Greek Roast Chicken. A favorite dish of my dear brother in law, so many long dinners filled with conversation and laughter happened around it. Do not forgo the smashed potato alongside.

Barbecued Chicken. I am fond of this recipe and technique because to me it represents my first success at the grill, which was a whole new field of cooking at the time. It does help that the perfectly charred savory with a touch of sweet is fantastically delicious too.

Whipped Garlic Sauce. Slathered on cooked meat, chicken, or fish, this is an addictive sauce which completes a barbecue blow out. Heck, you can even eat it as a dip with some bread and you’ll be happy.

Chicken Lemon Saffron Stew. The sunshine colors of this stew are incredible, and all the more enhanced by the exotic and luxurious strands of saffron. Despite having a mere four ingredients (barring water and salt), the flavors are so intense and burst your senses. Philip Juma was inspired by this recipe to recreate his own version on the Evening Standard.

Rose Petal Rice Pilaf. An incredibly fragrant rice combining the likes of carmelized onion, sour barberries, sweet sultanas, bright pistachio, rich saffron, perfumey rose petals, and fresh lemon zest.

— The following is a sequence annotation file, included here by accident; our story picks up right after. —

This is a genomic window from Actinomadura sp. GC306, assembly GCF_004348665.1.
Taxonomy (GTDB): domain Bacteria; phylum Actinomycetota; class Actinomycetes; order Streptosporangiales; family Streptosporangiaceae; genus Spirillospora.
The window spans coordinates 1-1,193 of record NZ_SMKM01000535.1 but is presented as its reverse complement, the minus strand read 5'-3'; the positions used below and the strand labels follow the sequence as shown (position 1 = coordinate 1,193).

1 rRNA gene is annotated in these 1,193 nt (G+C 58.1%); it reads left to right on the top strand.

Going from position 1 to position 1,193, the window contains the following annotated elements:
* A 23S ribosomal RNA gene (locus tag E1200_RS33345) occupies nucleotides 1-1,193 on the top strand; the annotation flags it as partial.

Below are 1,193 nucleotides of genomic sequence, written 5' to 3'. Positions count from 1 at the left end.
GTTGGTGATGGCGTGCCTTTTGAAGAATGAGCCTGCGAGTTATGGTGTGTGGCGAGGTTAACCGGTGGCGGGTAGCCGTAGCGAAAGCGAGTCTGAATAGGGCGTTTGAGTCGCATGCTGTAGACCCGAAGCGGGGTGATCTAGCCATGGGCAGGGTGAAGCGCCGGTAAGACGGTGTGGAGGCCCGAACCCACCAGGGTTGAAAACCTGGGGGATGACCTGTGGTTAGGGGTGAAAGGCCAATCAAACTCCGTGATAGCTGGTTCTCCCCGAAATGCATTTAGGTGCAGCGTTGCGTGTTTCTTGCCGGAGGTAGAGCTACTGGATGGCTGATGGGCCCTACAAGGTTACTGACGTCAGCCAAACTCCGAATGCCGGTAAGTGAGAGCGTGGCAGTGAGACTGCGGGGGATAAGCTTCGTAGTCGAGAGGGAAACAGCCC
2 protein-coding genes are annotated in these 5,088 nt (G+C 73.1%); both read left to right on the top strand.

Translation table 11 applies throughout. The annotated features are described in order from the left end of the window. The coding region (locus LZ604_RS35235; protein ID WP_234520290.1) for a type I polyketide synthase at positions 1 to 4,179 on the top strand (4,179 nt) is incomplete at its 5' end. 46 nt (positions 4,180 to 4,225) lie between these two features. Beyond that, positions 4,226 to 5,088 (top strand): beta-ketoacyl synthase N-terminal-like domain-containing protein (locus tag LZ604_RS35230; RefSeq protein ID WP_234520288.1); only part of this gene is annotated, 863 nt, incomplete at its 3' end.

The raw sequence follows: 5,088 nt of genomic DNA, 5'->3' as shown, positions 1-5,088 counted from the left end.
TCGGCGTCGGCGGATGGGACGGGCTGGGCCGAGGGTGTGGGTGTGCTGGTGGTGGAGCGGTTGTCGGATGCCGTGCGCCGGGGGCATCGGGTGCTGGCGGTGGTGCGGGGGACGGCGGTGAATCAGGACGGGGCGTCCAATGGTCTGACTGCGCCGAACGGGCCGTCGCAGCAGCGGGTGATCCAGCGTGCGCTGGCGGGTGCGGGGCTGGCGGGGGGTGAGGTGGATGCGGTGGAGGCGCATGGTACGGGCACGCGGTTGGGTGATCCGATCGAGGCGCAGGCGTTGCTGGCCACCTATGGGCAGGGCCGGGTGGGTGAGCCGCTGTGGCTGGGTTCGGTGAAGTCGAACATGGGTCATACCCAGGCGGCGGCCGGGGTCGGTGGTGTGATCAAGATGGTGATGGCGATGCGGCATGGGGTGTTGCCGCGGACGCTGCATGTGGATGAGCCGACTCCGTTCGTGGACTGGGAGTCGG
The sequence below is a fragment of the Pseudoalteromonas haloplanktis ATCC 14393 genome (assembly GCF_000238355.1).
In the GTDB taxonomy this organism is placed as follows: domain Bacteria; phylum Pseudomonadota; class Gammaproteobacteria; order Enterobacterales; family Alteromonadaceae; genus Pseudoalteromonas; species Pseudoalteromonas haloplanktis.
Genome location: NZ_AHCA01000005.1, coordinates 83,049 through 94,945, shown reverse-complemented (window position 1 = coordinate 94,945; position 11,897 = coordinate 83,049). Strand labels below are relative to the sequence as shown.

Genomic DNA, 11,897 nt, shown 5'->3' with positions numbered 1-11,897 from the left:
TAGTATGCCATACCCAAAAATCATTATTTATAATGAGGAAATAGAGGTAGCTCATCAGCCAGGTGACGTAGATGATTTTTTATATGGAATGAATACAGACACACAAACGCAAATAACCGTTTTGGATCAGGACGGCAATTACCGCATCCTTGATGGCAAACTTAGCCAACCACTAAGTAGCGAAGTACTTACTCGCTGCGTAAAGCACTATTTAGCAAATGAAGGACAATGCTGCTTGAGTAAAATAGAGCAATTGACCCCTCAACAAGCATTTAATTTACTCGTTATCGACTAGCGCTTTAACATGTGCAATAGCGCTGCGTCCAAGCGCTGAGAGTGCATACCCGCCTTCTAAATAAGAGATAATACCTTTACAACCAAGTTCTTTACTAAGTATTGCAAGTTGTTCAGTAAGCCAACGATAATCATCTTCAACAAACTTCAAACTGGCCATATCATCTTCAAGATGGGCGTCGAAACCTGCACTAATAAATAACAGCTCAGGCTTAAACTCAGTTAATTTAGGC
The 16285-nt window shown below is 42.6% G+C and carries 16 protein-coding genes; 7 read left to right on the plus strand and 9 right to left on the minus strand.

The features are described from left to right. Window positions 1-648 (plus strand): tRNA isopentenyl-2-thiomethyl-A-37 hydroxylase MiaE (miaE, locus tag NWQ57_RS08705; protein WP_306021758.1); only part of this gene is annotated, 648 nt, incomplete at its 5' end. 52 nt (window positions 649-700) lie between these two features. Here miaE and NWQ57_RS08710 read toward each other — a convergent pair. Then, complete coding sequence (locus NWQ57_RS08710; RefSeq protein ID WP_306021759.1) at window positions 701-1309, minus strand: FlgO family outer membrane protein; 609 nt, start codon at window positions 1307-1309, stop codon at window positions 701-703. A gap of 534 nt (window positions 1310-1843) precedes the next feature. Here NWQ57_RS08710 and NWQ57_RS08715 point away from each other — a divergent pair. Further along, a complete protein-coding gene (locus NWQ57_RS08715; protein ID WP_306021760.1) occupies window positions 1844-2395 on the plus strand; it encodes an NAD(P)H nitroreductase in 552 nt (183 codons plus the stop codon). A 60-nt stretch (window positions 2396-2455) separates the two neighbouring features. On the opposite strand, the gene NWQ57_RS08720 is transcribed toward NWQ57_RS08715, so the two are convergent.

Iraqi Lamb Ribs. Sometimes, a cut of meat is just too special to mask with other flavors. This is a recipe for meat lovers, who love the clean, intense flavor of a good cut.

Iraqi Iroog Bread. A family favorite, this bread has never failed to impress first-timers, despite its lack of beauty. They are best eaten hot, but the recipe takes up quite some time and yields a good amount that is not likely to be consumed in the same day making it great for freezer storage.


Crème Caramel. Oh the memories. This was my favorite dessert as a child. As an adult, this is now one of my favorite desserts lol. Tried and true, and it’s also my mother’s recipe, which can’t get better than that.

Carrot Cake. Another one of my mother’s recipes, this is a recipe from an eighties French cookbook. Instead of the typical American cream cheese frosting, this cake is glazed with warm apricot jam. A must-try.


Everyday Tiramisu. Actually, for the sake of the waistline, probably best to not consume on an everyday basis. What lends it the title of Everyday is the ease in which it is made and the fact that it uses regular cream cheese instead of the Italian mascarpone original.

Oatmeal Raisin Cookies. Everyone who has tasted these cookies loved them. I especially favor them dunked in hot milk or even tea or coffee. What’s best is that they can be completely made in a food processor.

Frozen Berry with Hot White Chocolate Sauce. Probably as sophisticated as a dessert can get, I’m sure you would be astounded at the simplicity and ease of the recipe.


Zimtsterne Cinnamon Stars. Last but certainly not least are these Winter four ingredient cinnamon-almond star cookies. Naturally gluten free, they are one of the best types of chewey cookies out there.